Dear Ezra Community,
Avadim hayinu. We were slaves. Atah b'nai chorin. Now we are free. Why is this Passover different from other Passovers? At a time when we enjoy the greatest liberty to practice Judaism and celebrate our holidays, we are each confined to our own homes lacking the freedom to celebrate how and with whom we wish. Elijah will certainly have more work this year, more Seders to visit. As we have done throughout the ages, we adapt our practice to the times. While we will still eat matzah and bitter herbs, some of us will grind our own horseradish root rather than having it delivered by our in-laws. We will still dip twice. We will still recline. The Seder will still follow the same order, even though the faces around the table might be seen through a computer screen rather than in person.
|Yair is pointing to Morah Beth; Morah Gila is next to her; and Dr. Waynik is in the front of the school next to the school bus. The playground is on the right, gaga pit in the center, synagogue on the left.|
While we adapt our Passover Seders, Ezra teachers and students swiftly modified their teaching and learning to fit our current situation. Teachers and staff ensured that Ezra students did not miss a single day of education. Even standing Ezra traditions met our current challenge. Older students and younger students paired up for Passover tutoring. Fifth graders read their first Torah readings online to an audience of their classmates, relatives, teachers, and other observers. Younger students still receive individual attention from their teachers and still receive their warmth and enthusiasm through online lessons. The second and third graders benefit from hearing Emily Abrams read James and the Giant Peach and then respond to her with their answers to questions. Their Judaics lessons, given by Amalia Klapper, help students make sense of the weekly parsha. Sixth and seventh grade students learned about Passover and social justice through a Freedom Seder. Eighth graders wrapped up their unit on The Merchant of Venice, guided by Lois Murray's favorite excerpts.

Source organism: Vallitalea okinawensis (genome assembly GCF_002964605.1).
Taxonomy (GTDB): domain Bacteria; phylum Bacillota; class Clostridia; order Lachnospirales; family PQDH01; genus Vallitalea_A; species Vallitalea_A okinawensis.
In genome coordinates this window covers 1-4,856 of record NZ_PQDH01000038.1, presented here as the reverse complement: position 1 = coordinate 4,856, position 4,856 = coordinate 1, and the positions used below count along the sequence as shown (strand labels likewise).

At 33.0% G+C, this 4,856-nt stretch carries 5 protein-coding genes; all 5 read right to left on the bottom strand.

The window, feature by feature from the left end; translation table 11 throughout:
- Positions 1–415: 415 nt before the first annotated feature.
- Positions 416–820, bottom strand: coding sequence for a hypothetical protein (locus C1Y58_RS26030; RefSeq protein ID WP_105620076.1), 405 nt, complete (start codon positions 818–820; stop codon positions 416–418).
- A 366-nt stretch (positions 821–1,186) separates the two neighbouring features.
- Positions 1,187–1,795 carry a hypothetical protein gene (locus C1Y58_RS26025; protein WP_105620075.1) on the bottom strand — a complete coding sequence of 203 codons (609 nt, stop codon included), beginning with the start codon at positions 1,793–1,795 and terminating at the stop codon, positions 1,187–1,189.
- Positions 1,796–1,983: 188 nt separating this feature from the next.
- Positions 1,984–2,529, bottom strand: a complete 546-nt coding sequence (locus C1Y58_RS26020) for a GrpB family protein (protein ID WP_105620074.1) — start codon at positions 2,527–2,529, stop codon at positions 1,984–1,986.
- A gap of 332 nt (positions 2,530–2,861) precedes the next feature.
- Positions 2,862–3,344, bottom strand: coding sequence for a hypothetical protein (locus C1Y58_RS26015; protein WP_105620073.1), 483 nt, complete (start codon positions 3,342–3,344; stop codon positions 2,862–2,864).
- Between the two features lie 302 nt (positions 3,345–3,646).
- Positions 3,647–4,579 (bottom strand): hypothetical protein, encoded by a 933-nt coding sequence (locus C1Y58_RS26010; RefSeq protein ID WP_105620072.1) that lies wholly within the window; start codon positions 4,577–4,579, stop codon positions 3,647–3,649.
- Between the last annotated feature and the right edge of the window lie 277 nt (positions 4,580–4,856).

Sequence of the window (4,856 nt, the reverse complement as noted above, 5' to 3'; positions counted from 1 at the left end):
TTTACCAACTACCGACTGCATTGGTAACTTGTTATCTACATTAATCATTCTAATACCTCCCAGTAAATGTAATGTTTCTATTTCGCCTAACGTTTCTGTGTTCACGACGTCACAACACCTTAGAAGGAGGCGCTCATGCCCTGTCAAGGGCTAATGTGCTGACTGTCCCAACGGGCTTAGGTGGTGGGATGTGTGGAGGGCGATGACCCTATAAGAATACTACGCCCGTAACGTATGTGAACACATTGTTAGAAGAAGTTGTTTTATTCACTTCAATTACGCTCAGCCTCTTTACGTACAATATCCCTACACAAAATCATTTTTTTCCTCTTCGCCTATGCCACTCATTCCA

Online instruction, however, cannot replace the loss students feel for the supportive, generous physical community Ezra has built, so a kindergarten boy constructed a representation of Ezra with his blocks.
We will be together again as a community, and we will incorporate all we've learned through this experiment in remote education. At the end of the Seder, we proclaim, "Next year in Jerusalem." At the end of this experience, we'll rejoice, "Next year at Ezra!"
I wish you all a safe and happy Passover,